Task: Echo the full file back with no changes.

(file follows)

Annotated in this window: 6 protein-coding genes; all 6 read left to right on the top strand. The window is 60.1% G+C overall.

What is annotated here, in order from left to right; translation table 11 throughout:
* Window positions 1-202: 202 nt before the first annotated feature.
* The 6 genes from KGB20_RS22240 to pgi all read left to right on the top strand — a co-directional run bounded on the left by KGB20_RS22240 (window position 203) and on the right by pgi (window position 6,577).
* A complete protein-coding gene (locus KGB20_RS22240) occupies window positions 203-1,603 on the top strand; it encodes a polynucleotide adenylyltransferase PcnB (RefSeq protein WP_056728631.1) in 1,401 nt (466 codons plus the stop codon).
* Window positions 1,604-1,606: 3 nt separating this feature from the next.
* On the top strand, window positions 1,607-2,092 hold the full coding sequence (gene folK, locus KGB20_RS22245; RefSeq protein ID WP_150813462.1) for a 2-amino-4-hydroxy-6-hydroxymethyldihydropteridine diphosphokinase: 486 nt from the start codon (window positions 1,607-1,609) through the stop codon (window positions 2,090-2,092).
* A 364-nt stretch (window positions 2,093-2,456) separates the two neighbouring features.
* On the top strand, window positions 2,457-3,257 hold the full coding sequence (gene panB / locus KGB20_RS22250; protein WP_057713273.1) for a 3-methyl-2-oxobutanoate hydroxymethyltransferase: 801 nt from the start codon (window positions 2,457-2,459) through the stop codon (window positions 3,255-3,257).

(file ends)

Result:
Annotated in this window: 6 protein-coding genes; all 6 read left to right on the top strand. The window is 60.1% G+C overall.

What is annotated here, in order from left to right; translation table 11 throughout:
* Window positions 1-202: 202 nt before the first annotated feature.
* The 6 genes from KGB20_RS22240 to pgi all read left to right on the top strand — a co-directional run bounded on the left by KGB20_RS22240 (window position 203) and on the right by pgi (window position 6,577).
* A complete protein-coding gene (locus KGB20_RS22240) occupies window positions 203-1,603 on the top strand; it encodes a polynucleotide adenylyltransferase PcnB (RefSeq protein WP_056728631.1) in 1,401 nt (466 codons plus the stop codon).
* Window positions 1,604-1,606: 3 nt separating this feature from the next.
* On the top strand, window positions 1,607-2,092 hold the full coding sequence (gene folK, locus KGB20_RS22245; RefSeq protein ID WP_150813462.1) for a 2-amino-4-hydroxy-6-hydroxymethyldihydropteridine diphosphokinase: 486 nt from the start codon (window positions 1,607-1,609) through the stop codon (window positions 2,090-2,092).
* A 364-nt stretch (window positions 2,093-2,456) separates the two neighbouring features.
* On the top strand, window positions 2,457-3,257 hold the full coding sequence (gene panB / locus KGB20_RS22250; protein WP_057713273.1) for a 3-methyl-2-oxobutanoate hydroxymethyltransferase: 801 nt from the start codon (window positions 2,457-2,459) through the stop codon (window positions 3,255-3,257).